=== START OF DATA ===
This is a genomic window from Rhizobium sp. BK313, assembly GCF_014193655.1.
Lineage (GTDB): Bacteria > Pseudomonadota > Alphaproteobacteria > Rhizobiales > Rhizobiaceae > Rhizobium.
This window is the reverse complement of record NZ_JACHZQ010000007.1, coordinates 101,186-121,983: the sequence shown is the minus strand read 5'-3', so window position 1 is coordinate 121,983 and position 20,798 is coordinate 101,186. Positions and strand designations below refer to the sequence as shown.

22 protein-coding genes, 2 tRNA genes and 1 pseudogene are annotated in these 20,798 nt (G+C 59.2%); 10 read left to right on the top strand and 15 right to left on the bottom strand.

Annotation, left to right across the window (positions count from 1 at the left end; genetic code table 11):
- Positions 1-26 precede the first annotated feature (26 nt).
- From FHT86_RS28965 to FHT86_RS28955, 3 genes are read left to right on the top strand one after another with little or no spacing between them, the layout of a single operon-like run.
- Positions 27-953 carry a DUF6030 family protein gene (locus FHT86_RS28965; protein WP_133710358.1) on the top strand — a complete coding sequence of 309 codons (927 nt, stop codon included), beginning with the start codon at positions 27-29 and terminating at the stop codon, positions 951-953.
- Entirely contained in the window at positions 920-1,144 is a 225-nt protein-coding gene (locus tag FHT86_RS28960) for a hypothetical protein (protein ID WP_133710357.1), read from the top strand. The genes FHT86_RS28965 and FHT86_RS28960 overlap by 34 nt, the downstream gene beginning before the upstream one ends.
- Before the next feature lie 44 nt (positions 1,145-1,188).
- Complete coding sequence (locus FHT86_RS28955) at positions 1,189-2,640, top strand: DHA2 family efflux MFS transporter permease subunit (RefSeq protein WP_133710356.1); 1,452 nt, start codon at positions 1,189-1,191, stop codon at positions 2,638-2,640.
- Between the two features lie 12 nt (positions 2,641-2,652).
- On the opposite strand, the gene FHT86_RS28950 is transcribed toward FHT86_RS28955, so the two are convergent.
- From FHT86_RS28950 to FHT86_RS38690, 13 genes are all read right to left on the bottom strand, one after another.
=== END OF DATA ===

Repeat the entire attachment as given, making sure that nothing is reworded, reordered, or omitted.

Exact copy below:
This is a genomic window from Rhizobium sp. BK313, assembly GCF_014193655.1.
Lineage (GTDB): Bacteria > Pseudomonadota > Alphaproteobacteria > Rhizobiales > Rhizobiaceae > Rhizobium.
This window is the reverse complement of record NZ_JACHZQ010000007.1, coordinates 101,186-121,983: the sequence shown is the minus strand read 5'-3', so window position 1 is coordinate 121,983 and position 20,798 is coordinate 101,186. Positions and strand designations below refer to the sequence as shown.

22 protein-coding genes, 2 tRNA genes and 1 pseudogene are annotated in these 20,798 nt (G+C 59.2%); 10 read left to right on the top strand and 15 right to left on the bottom strand.

Annotation, left to right across the window (positions count from 1 at the left end; genetic code table 11):
- Positions 1-26 precede the first annotated feature (26 nt).
- From FHT86_RS28965 to FHT86_RS28955, 3 genes are read left to right on the top strand one after another with little or no spacing between them, the layout of a single operon-like run.
- Positions 27-953 carry a DUF6030 family protein gene (locus FHT86_RS28965; protein WP_133710358.1) on the top strand — a complete coding sequence of 309 codons (927 nt, stop codon included), beginning with the start codon at positions 27-29 and terminating at the stop codon, positions 951-953.
- Entirely contained in the window at positions 920-1,144 is a 225-nt protein-coding gene (locus tag FHT86_RS28960) for a hypothetical protein (protein ID WP_133710357.1), read from the top strand. The genes FHT86_RS28965 and FHT86_RS28960 overlap by 34 nt, the downstream gene beginning before the upstream one ends.
- Before the next feature lie 44 nt (positions 1,145-1,188).
- Complete coding sequence (locus FHT86_RS28955) at positions 1,189-2,640, top strand: DHA2 family efflux MFS transporter permease subunit (RefSeq protein WP_133710356.1); 1,452 nt, start codon at positions 1,189-1,191, stop codon at positions 2,638-2,640.
- Between the two features lie 12 nt (positions 2,641-2,652).
- On the opposite strand, the gene FHT86_RS28950 is transcribed toward FHT86_RS28955, so the two are convergent.
- From FHT86_RS28950 to FHT86_RS38690, 13 genes are all read right to left on the bottom strand, one after another.